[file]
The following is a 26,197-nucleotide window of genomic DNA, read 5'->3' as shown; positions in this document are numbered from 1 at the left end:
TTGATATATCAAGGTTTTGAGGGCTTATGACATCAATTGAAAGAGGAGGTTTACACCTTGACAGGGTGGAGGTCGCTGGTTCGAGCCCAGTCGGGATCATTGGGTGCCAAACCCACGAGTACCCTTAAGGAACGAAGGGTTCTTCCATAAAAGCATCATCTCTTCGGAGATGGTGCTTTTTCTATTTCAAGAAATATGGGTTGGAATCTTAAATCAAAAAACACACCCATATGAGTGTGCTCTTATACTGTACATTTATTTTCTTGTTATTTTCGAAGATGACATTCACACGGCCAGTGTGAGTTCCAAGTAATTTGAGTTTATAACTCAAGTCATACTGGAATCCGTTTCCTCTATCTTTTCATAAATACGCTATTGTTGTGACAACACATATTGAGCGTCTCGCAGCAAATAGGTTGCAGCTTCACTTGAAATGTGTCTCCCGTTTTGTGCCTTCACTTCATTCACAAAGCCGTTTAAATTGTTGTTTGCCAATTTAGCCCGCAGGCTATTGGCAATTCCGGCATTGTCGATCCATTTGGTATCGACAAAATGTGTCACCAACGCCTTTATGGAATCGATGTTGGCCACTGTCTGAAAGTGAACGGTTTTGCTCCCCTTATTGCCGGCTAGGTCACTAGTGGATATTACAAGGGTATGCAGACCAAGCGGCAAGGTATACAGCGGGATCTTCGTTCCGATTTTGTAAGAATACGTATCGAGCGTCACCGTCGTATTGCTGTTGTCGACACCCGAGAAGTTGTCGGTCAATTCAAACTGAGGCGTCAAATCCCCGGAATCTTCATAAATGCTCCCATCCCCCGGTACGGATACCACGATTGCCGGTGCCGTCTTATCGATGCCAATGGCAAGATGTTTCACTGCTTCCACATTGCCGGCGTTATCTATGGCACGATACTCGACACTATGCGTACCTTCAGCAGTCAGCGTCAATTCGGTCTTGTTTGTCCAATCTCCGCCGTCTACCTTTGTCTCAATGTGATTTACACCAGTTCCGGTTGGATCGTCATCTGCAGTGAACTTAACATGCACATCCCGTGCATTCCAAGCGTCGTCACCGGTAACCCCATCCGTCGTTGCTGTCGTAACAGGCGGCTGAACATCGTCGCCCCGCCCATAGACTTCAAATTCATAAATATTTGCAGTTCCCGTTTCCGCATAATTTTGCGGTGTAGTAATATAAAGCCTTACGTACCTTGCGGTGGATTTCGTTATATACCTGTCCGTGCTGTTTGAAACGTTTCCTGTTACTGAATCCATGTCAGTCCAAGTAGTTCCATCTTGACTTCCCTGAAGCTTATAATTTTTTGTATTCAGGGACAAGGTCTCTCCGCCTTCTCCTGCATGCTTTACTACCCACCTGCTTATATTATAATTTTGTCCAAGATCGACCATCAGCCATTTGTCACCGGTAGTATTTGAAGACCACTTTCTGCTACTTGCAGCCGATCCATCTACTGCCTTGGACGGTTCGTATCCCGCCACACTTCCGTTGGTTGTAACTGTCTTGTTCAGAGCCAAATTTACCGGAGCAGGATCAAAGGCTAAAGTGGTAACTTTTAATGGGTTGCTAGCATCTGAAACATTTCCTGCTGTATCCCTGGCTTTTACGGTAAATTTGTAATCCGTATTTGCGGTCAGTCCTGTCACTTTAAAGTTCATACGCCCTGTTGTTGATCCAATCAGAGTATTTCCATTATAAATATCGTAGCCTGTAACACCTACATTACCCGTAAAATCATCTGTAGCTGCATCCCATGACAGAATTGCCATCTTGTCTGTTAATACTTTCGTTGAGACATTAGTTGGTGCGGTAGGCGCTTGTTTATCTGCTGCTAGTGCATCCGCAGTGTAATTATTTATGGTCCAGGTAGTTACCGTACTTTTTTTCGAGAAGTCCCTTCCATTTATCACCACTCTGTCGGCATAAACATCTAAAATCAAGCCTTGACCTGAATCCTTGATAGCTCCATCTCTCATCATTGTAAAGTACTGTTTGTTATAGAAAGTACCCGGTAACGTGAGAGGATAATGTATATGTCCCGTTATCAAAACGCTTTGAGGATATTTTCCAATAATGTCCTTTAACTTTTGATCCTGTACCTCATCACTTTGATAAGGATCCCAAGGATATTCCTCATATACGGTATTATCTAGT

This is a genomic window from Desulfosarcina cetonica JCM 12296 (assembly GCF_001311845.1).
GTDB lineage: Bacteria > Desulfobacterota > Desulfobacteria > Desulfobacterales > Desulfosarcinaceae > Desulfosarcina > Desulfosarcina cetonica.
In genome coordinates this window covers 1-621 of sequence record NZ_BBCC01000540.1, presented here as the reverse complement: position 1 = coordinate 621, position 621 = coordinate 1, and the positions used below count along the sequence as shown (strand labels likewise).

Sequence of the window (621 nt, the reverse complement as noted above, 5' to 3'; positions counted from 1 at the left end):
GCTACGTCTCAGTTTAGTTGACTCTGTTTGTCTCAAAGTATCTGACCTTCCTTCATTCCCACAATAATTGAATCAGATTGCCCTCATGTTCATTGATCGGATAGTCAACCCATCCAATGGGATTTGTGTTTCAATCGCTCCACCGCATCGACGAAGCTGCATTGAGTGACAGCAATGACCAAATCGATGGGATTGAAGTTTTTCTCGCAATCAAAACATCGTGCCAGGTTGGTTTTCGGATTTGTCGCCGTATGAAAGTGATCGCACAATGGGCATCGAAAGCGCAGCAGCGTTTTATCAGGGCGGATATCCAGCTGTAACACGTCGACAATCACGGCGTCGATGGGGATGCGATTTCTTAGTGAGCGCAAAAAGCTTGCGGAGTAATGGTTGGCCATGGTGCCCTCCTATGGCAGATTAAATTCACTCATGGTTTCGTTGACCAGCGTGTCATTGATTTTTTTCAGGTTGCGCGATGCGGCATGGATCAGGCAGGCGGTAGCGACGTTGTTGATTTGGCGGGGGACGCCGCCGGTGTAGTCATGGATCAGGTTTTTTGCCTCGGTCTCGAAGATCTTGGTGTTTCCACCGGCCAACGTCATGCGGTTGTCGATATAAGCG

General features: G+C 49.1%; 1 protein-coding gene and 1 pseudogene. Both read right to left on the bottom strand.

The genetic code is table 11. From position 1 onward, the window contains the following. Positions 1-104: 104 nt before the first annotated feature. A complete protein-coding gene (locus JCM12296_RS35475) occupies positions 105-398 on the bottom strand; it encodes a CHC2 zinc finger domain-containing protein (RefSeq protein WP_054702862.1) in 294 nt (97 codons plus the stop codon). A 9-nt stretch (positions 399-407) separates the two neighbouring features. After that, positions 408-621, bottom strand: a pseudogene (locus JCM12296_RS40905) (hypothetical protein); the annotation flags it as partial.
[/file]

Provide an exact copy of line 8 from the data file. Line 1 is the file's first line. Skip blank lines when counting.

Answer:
General features: G+C 49.1%; 1 protein-coding gene and 1 pseudogene. Both read right to left on the bottom strand.